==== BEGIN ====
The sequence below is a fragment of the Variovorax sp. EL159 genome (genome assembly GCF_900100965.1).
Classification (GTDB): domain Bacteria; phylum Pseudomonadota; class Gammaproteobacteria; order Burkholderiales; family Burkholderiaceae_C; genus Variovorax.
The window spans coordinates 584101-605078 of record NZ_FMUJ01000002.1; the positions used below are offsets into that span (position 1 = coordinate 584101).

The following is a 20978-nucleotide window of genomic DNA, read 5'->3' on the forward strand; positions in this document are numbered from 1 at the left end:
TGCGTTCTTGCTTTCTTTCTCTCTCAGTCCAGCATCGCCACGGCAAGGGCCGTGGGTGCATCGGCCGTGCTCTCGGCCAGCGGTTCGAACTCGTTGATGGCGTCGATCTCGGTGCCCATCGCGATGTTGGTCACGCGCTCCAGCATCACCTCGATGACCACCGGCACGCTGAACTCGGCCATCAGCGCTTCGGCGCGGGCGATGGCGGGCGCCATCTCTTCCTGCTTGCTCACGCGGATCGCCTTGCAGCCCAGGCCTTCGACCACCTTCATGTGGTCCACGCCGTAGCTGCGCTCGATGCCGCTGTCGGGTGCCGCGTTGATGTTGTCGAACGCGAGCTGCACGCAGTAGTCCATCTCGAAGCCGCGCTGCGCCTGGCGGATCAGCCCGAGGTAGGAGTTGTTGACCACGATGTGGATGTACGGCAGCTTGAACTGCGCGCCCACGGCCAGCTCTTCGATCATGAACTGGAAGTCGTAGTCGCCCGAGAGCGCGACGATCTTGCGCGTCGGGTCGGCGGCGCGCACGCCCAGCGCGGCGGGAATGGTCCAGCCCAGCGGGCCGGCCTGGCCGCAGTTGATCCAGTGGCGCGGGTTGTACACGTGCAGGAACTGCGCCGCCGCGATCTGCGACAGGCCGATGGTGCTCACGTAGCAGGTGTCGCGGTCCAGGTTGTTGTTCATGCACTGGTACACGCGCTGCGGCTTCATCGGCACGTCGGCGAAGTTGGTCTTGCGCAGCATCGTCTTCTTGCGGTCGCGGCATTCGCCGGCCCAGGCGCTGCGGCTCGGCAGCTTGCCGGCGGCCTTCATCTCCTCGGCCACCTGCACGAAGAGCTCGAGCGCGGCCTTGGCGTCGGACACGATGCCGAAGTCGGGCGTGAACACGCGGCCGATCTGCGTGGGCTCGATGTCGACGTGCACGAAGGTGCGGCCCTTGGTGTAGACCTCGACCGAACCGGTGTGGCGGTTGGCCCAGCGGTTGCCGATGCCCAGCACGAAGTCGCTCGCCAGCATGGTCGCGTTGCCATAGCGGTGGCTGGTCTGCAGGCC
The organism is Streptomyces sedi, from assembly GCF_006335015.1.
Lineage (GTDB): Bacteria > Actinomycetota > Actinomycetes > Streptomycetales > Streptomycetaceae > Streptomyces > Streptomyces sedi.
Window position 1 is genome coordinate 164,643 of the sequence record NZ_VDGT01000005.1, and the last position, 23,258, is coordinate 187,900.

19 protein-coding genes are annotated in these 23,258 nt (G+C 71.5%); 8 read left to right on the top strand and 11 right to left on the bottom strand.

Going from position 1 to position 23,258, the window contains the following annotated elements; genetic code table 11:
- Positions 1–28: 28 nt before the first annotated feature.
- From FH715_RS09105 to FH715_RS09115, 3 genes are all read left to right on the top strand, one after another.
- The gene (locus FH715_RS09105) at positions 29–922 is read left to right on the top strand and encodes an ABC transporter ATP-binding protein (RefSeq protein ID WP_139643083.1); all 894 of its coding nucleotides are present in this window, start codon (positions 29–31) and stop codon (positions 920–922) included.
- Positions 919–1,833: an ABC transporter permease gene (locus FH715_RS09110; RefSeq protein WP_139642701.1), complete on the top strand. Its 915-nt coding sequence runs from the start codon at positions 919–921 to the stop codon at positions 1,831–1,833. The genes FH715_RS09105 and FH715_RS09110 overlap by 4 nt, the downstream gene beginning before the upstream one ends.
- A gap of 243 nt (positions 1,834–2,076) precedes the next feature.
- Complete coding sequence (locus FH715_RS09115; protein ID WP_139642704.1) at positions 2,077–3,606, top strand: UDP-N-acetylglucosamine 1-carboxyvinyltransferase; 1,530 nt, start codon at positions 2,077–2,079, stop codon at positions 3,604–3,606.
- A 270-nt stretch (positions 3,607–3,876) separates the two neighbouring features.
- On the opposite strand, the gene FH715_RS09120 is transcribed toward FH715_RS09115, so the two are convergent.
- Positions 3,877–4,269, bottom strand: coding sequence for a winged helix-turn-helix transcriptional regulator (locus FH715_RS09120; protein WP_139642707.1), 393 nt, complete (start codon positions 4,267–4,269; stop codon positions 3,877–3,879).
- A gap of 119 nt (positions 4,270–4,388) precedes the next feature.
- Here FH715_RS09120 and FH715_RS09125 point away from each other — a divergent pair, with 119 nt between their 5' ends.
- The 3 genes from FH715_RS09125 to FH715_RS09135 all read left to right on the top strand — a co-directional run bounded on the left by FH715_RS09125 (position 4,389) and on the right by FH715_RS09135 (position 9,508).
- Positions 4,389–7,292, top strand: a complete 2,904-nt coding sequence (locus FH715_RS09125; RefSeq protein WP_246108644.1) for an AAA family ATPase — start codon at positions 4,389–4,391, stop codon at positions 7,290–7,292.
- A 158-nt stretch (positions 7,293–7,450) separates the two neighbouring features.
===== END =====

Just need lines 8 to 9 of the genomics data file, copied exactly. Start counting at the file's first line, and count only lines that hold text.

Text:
Window position 1 is genome coordinate 164,643 of the sequence record NZ_VDGT01000005.1, and the last position, 23,258, is coordinate 187,900.

19 protein-coding genes are annotated in these 23,258 nt (G+C 71.5%); 8 read left to right on the top strand and 11 right to left on the bottom strand.